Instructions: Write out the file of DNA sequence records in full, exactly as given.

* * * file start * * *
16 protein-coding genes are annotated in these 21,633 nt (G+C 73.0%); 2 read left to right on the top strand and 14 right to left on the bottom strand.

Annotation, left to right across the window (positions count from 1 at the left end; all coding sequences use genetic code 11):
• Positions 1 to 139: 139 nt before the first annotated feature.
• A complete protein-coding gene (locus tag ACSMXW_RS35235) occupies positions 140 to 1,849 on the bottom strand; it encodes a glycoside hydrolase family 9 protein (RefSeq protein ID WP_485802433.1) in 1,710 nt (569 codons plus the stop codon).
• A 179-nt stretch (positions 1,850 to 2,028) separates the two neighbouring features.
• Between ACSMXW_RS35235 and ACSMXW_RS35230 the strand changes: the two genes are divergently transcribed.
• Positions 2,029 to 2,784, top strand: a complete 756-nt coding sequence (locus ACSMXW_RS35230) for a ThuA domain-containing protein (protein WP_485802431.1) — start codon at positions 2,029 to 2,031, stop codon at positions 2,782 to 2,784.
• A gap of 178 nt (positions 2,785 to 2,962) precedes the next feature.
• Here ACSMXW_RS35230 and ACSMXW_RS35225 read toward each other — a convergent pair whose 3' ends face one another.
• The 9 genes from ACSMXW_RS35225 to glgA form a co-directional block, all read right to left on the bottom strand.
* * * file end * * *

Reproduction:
16 protein-coding genes are annotated in these 21,633 nt (G+C 73.0%); 2 read left to right on the top strand and 14 right to left on the bottom strand.

Annotation, left to right across the window (positions count from 1 at the left end; all coding sequences use genetic code 11):
• Positions 1 to 139: 139 nt before the first annotated feature.
• A complete protein-coding gene (locus tag ACSMXW_RS35235) occupies positions 140 to 1,849 on the bottom strand; it encodes a glycoside hydrolase family 9 protein (RefSeq protein ID WP_485802433.1) in 1,710 nt (569 codons plus the stop codon).
• A 179-nt stretch (positions 1,850 to 2,028) separates the two neighbouring features.
• Between ACSMXW_RS35235 and ACSMXW_RS35230 the strand changes: the two genes are divergently transcribed.
• Positions 2,029 to 2,784, top strand: a complete 756-nt coding sequence (locus ACSMXW_RS35230) for a ThuA domain-containing protein (protein WP_485802431.1) — start codon at positions 2,029 to 2,031, stop codon at positions 2,782 to 2,784.
• A gap of 178 nt (positions 2,785 to 2,962) precedes the next feature.
• Here ACSMXW_RS35230 and ACSMXW_RS35225 read toward each other — a convergent pair whose 3' ends face one another.
• The 9 genes from ACSMXW_RS35225 to glgA form a co-directional block, all read right to left on the bottom strand.